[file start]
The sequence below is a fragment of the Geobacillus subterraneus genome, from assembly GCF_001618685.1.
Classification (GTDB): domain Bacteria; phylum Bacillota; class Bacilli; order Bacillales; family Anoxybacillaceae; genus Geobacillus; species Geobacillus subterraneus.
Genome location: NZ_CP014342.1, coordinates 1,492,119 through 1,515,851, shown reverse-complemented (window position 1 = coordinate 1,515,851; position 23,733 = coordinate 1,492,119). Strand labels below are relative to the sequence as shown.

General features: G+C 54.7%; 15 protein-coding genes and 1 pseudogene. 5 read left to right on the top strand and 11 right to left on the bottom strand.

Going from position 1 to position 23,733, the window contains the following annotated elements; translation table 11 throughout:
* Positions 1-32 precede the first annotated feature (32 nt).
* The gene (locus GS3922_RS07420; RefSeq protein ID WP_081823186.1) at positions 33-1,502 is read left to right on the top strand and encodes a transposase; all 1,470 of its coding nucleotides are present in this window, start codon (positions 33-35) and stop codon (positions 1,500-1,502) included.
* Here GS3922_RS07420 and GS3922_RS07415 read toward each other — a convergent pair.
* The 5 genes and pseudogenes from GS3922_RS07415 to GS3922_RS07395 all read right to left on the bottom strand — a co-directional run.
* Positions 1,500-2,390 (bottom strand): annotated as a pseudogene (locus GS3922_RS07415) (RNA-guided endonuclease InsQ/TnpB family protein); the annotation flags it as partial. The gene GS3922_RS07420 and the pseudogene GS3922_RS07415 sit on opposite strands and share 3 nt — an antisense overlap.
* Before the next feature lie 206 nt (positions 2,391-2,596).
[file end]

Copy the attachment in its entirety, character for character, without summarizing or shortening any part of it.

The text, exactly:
The sequence below is a fragment of the Geobacillus subterraneus genome, from assembly GCF_001618685.1.
Classification (GTDB): domain Bacteria; phylum Bacillota; class Bacilli; order Bacillales; family Anoxybacillaceae; genus Geobacillus; species Geobacillus subterraneus.
Genome location: NZ_CP014342.1, coordinates 1,492,119 through 1,515,851, shown reverse-complemented (window position 1 = coordinate 1,515,851; position 23,733 = coordinate 1,492,119). Strand labels below are relative to the sequence as shown.

General features: G+C 54.7%; 15 protein-coding genes and 1 pseudogene. 5 read left to right on the top strand and 11 right to left on the bottom strand.

Going from position 1 to position 23,733, the window contains the following annotated elements; translation table 11 throughout:
* Positions 1-32 precede the first annotated feature (32 nt).
* The gene (locus GS3922_RS07420; RefSeq protein ID WP_081823186.1) at positions 33-1,502 is read left to right on the top strand and encodes a transposase; all 1,470 of its coding nucleotides are present in this window, start codon (positions 33-35) and stop codon (positions 1,500-1,502) included.
* Here GS3922_RS07420 and GS3922_RS07415 read toward each other — a convergent pair.
* The 5 genes and pseudogenes from GS3922_RS07415 to GS3922_RS07395 all read right to left on the bottom strand — a co-directional run.
* Positions 1,500-2,390 (bottom strand): annotated as a pseudogene (locus GS3922_RS07415) (RNA-guided endonuclease InsQ/TnpB family protein); the annotation flags it as partial. The gene GS3922_RS07420 and the pseudogene GS3922_RS07415 sit on opposite strands and share 3 nt — an antisense overlap.
* Before the next feature lie 206 nt (positions 2,391-2,596).